"Regretfully, the Turkish public has become frustrated by
anti-enlargement remarks and debates as to whether Turkey is a part
of Europe." Commenting on the parliament's endorsement of the
report which criticized Turkey on the Cyprus issue, the PM said
"It's upsetting that the report touches on what Turkey has failed to
do but fails to mention the promises that the EU failed to meet
regarding Cyprus."

The Turkish Foreign Ministry (MFA) has also expressed disappointment
with the Cyprus chapter of the report, saying the European
Parliament ignored Turkish efforts for settlement on the divided
island and acted like a "spokesman of the Greek Cypriots." In the
statement released Thursday, the MFA said "It's thought-provoking
that the report stressed what is expected from Turkey but ignored
what commitments the EU has failed to carry out toward Turkey."

Turkey's Armenian Daily Agos Hacked, Threatened (Hurriyet online)
Television stations and dailies' websites report this morning that
the website of Turkey's leading Armenian newspaper Agos was hacked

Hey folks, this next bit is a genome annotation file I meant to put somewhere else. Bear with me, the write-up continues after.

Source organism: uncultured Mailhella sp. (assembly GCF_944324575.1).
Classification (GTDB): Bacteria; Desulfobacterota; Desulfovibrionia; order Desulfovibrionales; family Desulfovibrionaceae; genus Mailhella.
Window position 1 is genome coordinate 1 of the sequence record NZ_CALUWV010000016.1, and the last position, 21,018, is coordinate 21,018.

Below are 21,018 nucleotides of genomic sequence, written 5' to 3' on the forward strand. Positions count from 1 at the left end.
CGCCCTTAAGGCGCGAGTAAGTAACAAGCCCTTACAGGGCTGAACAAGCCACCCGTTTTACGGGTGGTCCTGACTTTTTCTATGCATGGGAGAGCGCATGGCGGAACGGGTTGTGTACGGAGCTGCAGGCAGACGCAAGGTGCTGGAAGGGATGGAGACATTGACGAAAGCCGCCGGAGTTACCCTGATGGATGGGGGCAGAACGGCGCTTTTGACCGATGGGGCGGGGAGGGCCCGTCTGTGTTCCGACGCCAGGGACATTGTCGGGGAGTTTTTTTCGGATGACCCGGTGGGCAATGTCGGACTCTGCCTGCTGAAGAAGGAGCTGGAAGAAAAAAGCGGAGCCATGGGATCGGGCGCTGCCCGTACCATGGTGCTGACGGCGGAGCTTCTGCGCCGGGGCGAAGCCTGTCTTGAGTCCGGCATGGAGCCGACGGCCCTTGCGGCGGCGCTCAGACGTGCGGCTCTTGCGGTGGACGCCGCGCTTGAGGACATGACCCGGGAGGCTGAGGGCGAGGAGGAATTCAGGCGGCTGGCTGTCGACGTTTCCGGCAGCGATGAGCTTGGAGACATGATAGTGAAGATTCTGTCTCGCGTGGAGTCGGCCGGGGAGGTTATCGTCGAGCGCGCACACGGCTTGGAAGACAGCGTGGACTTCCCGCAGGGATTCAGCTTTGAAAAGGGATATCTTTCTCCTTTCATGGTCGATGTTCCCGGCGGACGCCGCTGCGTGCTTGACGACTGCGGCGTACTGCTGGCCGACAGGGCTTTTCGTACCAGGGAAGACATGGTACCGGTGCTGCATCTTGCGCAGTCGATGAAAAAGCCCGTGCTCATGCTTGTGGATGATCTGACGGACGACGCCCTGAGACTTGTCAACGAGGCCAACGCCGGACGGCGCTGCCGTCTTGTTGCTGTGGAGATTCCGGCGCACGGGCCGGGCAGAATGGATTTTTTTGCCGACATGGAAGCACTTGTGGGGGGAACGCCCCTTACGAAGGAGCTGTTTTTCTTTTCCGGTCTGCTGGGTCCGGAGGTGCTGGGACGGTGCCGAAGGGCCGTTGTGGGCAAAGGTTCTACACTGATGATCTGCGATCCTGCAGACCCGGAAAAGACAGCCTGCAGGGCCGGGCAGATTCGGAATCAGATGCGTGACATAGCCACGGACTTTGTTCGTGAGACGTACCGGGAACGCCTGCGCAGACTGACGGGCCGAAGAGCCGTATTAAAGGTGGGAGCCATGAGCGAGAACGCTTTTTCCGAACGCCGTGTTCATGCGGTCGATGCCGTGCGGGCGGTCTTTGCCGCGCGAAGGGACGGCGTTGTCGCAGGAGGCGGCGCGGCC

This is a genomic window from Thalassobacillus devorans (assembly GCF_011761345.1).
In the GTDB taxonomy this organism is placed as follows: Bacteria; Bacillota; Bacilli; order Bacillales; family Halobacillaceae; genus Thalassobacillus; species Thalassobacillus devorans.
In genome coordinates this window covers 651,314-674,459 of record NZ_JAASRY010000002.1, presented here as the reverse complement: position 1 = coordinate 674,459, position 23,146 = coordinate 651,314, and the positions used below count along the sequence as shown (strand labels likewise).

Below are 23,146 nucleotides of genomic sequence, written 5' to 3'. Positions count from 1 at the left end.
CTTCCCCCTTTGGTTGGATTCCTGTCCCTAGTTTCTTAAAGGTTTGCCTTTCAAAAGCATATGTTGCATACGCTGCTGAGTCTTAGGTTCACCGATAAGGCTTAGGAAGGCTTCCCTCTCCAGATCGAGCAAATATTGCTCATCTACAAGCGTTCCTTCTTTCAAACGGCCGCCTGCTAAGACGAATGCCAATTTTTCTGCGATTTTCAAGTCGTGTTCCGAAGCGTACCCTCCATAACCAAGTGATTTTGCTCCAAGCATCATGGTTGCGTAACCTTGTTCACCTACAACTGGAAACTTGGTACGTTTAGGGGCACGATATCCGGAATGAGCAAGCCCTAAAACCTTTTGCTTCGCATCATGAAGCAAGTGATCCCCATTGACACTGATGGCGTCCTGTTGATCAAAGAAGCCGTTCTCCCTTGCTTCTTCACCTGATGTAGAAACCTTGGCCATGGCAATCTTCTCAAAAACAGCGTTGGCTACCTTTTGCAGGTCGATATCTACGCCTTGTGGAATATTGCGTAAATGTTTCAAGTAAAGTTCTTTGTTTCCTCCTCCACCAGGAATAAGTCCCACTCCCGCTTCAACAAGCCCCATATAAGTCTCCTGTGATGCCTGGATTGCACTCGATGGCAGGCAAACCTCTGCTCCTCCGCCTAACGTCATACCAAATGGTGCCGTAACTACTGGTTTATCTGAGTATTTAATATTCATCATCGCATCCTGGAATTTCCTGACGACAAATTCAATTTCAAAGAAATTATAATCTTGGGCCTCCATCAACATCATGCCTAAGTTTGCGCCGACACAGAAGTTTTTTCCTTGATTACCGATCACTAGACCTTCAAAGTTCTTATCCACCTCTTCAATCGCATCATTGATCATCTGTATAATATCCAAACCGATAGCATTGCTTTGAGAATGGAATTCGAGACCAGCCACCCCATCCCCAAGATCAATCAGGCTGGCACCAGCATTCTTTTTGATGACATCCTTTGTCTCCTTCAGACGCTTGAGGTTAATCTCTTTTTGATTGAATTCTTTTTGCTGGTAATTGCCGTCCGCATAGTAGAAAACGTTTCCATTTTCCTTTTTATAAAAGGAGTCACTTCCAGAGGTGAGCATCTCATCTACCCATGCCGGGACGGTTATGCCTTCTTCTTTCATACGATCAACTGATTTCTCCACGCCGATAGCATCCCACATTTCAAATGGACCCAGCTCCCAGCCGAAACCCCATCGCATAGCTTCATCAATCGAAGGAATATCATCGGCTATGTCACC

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in the early hours on Friday. Mainstream Hurriyet online says
hackers calling themselves "AK Hacker" hacked the Agos website and
put up a picture of Ogun Samast, the alleged murderer of the paper's
editor, Hrant Dink. The note also said, "If you don't fix your
reporting in the way we see fit, there will be new Ogun Samasts and
new Hrant Dinks."

Gay-Lesbian Organization Faces Closure in Turkey (Hurriyet online)
Mainstream Hurriyet, NTVMSNBC and other websites report Friday
morning that another Turkish gay-lesbian association, Black Pink
Triangle, was facing closure due to a court case which was launched
February 9 over a governor's office complaint that the association's